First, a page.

IT has been interesting to observe Tony Abbott’s behaviour since the demise of Malcolm Turnbull. Mr Abbott said that the sniping has now ceased, presumably now that he has exacted his revenge on Turnbull.

Scott Morrison has offered to make him envoy to Aboriginal affairs, but Mr Abbott is not sure he wants this role. I can’t see him wanting this prestigious portfolio, nor can I see him leaving parliament.

If you study Abbott’s CV, he joined St. Patrick’s Seminary in 1984 and left in 1987 before completing his studies. He briefly ran a concrete batching plant then became interested in politics.

He wrote articles for the student newspaper Honi Soit as well as for the Catholic Weekly, the now-defunct Bulletin magazine and The Australian newspaper.

So it seems he could have an illustrious career in journalism at 2GB with either Alan Jones or Ray Hadley. Or he could join Sky News with his former chief-of-staff Peta Credlin and other luminaries such as Andrew Bolt, Paul Murray and Ross Cameron. I think the possibilities for Tony Abbott post politics are endless.

Les Field, Wickham

IN A SPIN OVER MONOLITHS

MY wife and I had a few days in Goulburn last week during which we went for a drive out to Crookwell.

It’s a few years since I was last there. About 10 klm out of Crookwell we saw stretches of wind farms either side of the main road. Some were right beside the highway looming up as we came to a rise on a sweeping bend.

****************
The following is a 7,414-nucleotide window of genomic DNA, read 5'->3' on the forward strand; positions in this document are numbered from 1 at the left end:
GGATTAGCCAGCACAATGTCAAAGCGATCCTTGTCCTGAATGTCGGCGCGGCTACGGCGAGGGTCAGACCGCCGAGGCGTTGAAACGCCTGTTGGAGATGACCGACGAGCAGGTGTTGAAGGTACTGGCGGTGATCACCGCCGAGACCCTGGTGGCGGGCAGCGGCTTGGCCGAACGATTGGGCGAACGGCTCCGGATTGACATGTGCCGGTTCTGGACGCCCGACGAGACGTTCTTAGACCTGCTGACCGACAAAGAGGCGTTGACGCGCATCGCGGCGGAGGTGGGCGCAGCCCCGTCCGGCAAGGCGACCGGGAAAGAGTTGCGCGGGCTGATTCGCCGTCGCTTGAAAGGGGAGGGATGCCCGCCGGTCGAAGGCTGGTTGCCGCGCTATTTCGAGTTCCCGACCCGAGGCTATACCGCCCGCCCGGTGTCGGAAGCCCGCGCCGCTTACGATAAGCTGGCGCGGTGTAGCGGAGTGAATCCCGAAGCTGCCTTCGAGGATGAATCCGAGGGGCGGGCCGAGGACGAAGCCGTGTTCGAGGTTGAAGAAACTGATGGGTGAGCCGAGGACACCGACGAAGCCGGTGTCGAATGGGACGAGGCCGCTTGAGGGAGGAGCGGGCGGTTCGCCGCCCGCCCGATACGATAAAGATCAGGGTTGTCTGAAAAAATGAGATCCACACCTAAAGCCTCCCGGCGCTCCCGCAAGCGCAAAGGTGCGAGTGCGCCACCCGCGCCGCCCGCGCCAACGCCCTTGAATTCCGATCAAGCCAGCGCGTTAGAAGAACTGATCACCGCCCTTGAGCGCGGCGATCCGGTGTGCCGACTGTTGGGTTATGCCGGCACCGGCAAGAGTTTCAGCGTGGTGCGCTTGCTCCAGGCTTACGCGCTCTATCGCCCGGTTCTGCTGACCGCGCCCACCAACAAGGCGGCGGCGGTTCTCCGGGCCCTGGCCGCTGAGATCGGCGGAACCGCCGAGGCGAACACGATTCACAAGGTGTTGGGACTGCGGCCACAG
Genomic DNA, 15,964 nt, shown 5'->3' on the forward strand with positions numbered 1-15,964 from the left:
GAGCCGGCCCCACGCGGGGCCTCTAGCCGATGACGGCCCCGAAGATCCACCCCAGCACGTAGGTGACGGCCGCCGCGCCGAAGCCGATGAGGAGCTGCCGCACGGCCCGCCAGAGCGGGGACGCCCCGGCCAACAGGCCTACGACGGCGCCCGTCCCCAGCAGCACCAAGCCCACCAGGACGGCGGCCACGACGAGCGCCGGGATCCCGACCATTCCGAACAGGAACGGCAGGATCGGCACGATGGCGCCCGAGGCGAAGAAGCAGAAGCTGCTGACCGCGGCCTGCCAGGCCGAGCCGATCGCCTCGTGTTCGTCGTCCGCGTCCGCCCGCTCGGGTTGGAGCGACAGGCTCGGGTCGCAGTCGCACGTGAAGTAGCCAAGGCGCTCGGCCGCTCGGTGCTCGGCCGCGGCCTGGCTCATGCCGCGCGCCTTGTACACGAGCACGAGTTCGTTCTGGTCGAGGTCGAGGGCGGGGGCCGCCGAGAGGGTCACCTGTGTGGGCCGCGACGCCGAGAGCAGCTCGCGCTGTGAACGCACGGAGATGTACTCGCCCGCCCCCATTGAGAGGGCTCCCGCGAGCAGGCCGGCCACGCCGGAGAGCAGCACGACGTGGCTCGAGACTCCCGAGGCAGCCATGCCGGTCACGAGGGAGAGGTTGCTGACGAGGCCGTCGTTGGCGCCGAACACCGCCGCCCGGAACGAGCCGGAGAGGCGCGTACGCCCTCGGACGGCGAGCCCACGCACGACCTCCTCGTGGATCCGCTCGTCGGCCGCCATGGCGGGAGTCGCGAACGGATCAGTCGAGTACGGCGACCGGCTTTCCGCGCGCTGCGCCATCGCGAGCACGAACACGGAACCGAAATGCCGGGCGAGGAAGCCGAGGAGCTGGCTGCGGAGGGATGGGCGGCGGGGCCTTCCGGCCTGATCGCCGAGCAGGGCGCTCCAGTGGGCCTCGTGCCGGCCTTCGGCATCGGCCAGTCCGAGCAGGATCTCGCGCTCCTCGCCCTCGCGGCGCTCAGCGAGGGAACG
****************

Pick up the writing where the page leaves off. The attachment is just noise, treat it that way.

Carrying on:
I thought of the movie War of the Worlds as these aliens came closer. They look to be about 50 metres high and several were just standing there,  their propellers not rotating, others were slowly swooshing around. There must have been at least 50 of these things and there were groups of workers installing new ones as we got closer to town.

On several properties which had been invaded by these things there were a few ragged sheep and some cows.

I love our countryside, it is a rare beauty. But these sentinels are truly a monument to something I am not sure of.

Can someone tell me how much it costs to locate, occupy the space, build and run just one of these monuments during its lifetime? How long is its lifetime. What is the actual benefit of just one of these things? Can someone please quantify the actual economic benefit of just one of these things? Why is our unique landscape forced to be at the mercy of these blights?

John Mildwater, Caves Beach

MAKE POINT ABOUT MILLIONS

READING your story again on the sale of the Vales Point power station by the Liberal state government in 2015 (‘Vales Point owners shuffle’, Herald 28/8) really irks me.

The state government sold it for $1 million in 2015 and the buyer now wants to sell it for $760 million? That’s a $759 million profit.

How has there been no inquiry into the original sale when this sort of discrepancy in the prices is bandied around?

At the time we had the new Maitland hospital put on the backburner. With a reasonable price obtained from this sale back then, maybe the hospital could have been well on the way.

I can't understand how the state Labor Party and the MPs in the Hunter, Newcastle and Lake Macquarie didn’t ask for an inquiry about the sale. Or haven't they got the gumption to do anything about it?

Allen Small, East Maitland

SHARE YOUR OPINION

Email letters@theherald.com.au or send a text message to 0427 154 176 (include name and suburb). Letters should be fewer than 200 words. Short Takes should be fewer than 50 words. Correspondence may be edited and reproduced in any form.